1) Your eyes. Deeply set, bright, shaded with long lashes, infinitely seductive. They can have so many colors — blue, green, gray, brown, … , and the color can even change with sunlight. If I stare into them, I’d forget what I was saying.
2) Your hair. Curly, soft, fine, always makes me want to run my fingers through it.
3) Your nose. Long, high, strong (no, I am not making fun of you). It gives your face so much character.
4) Your narrow cheekbones. Contrary to the typical Western view, we don’t find high cheekbones very attractive.
5) Your curves and long legs, they give you such a feminine look.
6) You know how to handle high heels.
7) You enjoy sex. You are open, evolved, and sexual.
8) You are affectionate and you love kissing.
9) You know how to put on makeup.
10) You like to work out and you age gracefully.

So to continue this, I pulled John aside and asked him what he loves most about me. And here are John’s Top 10: Continue reading “Calling All Asian Men: What Do You Love About Western Women?”

2013 Blogs by Western Women Who Love Chinese Men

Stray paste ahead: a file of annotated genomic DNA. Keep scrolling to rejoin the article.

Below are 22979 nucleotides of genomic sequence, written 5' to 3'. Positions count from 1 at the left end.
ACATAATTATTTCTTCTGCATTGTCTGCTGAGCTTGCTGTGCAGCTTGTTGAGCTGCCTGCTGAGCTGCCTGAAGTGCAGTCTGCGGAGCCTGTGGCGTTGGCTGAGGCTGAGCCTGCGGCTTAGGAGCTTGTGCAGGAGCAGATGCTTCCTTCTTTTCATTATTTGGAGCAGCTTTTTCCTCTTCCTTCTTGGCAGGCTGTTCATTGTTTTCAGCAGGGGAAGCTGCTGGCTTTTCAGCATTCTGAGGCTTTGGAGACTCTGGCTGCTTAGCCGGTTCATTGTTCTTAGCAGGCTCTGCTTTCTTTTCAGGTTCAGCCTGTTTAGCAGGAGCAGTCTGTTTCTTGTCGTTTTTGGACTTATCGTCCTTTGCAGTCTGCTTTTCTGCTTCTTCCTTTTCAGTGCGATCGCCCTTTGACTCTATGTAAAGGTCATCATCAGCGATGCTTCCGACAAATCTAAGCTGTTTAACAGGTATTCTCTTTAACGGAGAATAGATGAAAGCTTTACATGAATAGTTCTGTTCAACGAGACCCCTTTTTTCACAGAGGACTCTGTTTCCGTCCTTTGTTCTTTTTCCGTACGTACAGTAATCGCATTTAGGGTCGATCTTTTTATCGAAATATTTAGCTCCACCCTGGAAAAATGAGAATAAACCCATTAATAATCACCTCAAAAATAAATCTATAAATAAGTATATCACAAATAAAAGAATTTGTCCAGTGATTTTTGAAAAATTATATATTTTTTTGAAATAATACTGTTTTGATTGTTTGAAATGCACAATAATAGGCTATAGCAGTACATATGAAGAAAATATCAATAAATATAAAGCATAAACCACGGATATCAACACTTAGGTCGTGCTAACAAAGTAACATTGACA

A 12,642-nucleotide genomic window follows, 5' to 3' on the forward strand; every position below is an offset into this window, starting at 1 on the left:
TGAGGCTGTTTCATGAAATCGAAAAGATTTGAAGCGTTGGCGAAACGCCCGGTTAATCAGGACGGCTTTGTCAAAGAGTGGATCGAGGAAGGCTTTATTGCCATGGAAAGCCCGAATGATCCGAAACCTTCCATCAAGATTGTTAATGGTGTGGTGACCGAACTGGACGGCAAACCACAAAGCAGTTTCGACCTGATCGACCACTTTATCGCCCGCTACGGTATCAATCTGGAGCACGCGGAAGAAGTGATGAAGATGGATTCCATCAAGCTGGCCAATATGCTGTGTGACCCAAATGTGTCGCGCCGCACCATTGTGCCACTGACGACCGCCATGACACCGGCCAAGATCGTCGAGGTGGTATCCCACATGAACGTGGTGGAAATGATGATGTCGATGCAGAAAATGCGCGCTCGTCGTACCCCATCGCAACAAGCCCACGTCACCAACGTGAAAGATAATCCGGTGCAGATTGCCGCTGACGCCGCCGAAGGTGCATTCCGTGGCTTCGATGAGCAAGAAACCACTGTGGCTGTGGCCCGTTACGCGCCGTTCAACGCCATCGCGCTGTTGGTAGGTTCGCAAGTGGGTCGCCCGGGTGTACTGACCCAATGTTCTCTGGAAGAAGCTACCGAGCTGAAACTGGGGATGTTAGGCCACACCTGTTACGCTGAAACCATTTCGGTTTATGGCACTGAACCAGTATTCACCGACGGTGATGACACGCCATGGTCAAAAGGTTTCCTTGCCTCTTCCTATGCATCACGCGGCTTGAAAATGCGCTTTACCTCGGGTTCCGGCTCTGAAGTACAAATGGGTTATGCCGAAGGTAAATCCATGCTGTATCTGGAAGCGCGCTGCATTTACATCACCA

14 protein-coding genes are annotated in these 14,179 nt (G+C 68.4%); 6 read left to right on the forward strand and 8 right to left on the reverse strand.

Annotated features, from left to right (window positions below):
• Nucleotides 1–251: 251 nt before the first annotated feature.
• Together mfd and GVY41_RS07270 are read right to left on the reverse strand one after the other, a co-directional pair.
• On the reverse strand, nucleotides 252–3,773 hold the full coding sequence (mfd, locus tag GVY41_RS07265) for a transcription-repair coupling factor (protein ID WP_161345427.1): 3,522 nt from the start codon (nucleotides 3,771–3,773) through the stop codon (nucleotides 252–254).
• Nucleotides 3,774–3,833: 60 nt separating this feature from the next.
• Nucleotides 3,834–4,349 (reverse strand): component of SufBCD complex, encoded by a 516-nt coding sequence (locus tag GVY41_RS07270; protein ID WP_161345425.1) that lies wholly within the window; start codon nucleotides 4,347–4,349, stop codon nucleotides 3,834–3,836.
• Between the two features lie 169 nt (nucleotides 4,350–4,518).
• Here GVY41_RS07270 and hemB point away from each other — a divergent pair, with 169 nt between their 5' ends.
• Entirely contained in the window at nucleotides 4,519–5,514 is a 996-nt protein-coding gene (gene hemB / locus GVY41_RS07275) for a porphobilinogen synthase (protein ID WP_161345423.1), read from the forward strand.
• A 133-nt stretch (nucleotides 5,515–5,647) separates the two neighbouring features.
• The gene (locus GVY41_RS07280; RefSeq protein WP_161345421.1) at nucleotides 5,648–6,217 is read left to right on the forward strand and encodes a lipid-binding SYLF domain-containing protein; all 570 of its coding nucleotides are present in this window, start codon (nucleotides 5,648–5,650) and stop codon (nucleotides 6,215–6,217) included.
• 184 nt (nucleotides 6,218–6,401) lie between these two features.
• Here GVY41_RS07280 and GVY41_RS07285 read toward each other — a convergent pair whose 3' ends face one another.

It’s March 8 — International Women’s Day — and time for an update to my list of blogs by Western women who love Chinese men!

Last year, I had a little over 40 on my list. Now we’re up to over 50, so the community keeps growing! I’ve still grouped the blogs loosely according to their focus, and I also added a *NEW* tag to denote all new additions to the list.

And here they are: Continue reading “2013 Blogs by Western Women Who Love Chinese Men”

The Next Big Thing: On “Red All Over,” My Forthcoming Memoir

(At my wedding banquet in China, posing with one of our guests)

I am thrilled that Susan Blumberg-Kason invited me to participate in the The Next Big Thing, an Internet meme where writers answer questions about their latest or forthcoming works.